Phase: Records the stage of the lifecycle at which each part and product is currently at.
Description: A detailed description of each part to distinguish it from other similar parts and identify specific parts conveniently.
Quantity: The number of parts required for each assembly or subassembly.
Unit Of Measurement: The unit of measurement used for each part, such as inches and feet.
Procurement Type: The method of purchasing each part, whether off-the-shelf or made-to-specification.
Reference Designators: Used in printed circuit board assemblies (PCBAs) to indicate where the part fits on the board in the BOM.
BOM Notes: A section that captures other important notes for everyone’s understanding and clarity about the BOM and product, such as a list of alternate suppliers.
Types Of Bills Of Material
A bill of materials (BOM) combines all the information required to build a final product. There are three main types of BOMs:
Manufacturing: A manufacturing bill of materials (aka MBOM) is a detailed list of all the parts and components required to create a finished product that is ready for shipping. The MBOM explains how all the pieces fit together and provides information on the necessary work to be done on each component before assembly. It helps manufacturers keep track of everything they need to make a product and ensure that they don’t miss anything critical.
Engineering: An Engineering bill of materials (aka EBOM) lists the assemblies and components created by the engineering department. It shows a mechanical or a technical product diagram showing the component structure from a functional perspective.
Sales: Before a product is assembled, its specifics are described in a sales bill of materials (SBOM) during the sales stage. The completed goods list and the materials needed to make them must appear separately in the sales order documents in an SBOM. Instead of being maintained as an inventory item, the final product is controlled as a sales product.
Other types of BOMs include the following:
Configurable BOMS – They are used in industries with multiple options and highly configurable products. Configurable bills of material are designed to meet unique customer specifications and identity-building materials, labelling, and packaging materials.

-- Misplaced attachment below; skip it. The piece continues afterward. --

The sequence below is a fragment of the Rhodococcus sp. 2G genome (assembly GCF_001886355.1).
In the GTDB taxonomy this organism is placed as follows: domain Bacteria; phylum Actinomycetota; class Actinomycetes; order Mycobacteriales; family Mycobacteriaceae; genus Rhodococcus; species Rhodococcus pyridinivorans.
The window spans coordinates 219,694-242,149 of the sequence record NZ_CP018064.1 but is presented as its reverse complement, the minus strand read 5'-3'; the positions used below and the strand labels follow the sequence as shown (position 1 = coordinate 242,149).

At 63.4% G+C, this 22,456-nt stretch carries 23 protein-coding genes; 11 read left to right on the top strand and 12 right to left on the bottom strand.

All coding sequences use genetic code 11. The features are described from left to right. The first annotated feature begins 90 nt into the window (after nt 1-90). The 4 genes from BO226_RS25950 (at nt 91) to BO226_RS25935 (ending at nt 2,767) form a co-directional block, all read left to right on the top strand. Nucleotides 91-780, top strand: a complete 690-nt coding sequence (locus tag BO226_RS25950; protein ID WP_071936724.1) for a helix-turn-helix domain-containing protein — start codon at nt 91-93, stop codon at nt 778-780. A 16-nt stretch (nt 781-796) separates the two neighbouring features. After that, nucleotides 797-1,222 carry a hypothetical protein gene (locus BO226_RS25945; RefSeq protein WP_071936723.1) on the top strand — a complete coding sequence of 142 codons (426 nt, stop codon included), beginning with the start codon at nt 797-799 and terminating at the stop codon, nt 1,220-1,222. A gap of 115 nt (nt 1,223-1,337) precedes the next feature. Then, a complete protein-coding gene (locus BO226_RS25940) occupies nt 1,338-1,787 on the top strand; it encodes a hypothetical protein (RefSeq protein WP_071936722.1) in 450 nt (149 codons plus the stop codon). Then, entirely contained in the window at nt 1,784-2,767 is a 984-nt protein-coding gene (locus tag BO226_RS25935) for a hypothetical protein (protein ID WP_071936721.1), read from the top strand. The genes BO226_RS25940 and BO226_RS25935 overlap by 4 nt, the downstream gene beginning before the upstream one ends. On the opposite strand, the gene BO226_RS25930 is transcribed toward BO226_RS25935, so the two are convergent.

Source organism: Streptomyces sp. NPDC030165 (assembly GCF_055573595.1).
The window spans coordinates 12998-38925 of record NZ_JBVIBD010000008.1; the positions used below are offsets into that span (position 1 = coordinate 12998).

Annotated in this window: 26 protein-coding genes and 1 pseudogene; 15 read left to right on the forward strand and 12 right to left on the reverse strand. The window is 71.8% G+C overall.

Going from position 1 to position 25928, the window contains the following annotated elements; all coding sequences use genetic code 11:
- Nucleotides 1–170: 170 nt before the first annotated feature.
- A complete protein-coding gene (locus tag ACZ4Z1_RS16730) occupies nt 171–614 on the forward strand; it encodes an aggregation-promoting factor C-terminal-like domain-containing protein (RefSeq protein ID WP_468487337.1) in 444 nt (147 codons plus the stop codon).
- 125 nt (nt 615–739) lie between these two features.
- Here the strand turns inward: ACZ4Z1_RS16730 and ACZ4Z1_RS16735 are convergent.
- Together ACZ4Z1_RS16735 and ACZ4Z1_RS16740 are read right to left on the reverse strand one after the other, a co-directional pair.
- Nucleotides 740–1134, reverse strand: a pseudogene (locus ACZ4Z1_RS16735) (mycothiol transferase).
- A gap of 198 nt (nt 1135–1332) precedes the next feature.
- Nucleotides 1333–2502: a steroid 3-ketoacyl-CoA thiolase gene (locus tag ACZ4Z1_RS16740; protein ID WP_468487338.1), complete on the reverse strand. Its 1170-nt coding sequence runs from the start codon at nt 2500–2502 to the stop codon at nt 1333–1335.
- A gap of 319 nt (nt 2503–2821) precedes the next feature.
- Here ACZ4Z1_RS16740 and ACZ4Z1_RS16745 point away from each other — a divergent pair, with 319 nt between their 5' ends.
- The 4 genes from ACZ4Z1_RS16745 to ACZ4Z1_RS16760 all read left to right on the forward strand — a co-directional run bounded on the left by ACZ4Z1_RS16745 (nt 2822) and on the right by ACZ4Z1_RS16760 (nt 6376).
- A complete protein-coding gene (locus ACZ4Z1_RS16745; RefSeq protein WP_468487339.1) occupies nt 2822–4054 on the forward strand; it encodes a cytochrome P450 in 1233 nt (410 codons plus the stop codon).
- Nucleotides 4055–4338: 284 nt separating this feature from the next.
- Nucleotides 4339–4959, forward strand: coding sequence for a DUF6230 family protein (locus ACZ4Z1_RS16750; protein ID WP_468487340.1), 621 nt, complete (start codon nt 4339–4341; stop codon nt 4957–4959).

Production BOMs – It is a structured list of all components and subassemblies used to produce a parent item. It is the basis of the production order.
Assembly BOMS – The Assembly Bill of Materials (Assembly BOM) is a document that lists all the components and parts required to assemble a finished product.
Software BOMS – They list the components of a piece of software which may consist of a mix of commercial and open-source products. SBOMS enable developers to ensure disparate software components work together, are up to date and are protected from vulnerabilities.
How To Ensure An Effective Bill Of Material Management?
To ensure that the production process is as efficient as possible, a custom manufacturer must include all relevant information in the BOM. After several iterations and involving numerous teams, a final bill of material is produced. While utilising a spreadsheet to construct a BOM is one option, the optimal method for managing BOMs is to use an enterprise resource planning (ERP) system. BOM needs constant observation throughout its whole existence. As a result, many evaluations and modifications are needed to produce high-quality output.
To create an effective BOM without the manual effort involved, try BUSY Inventory Management Software.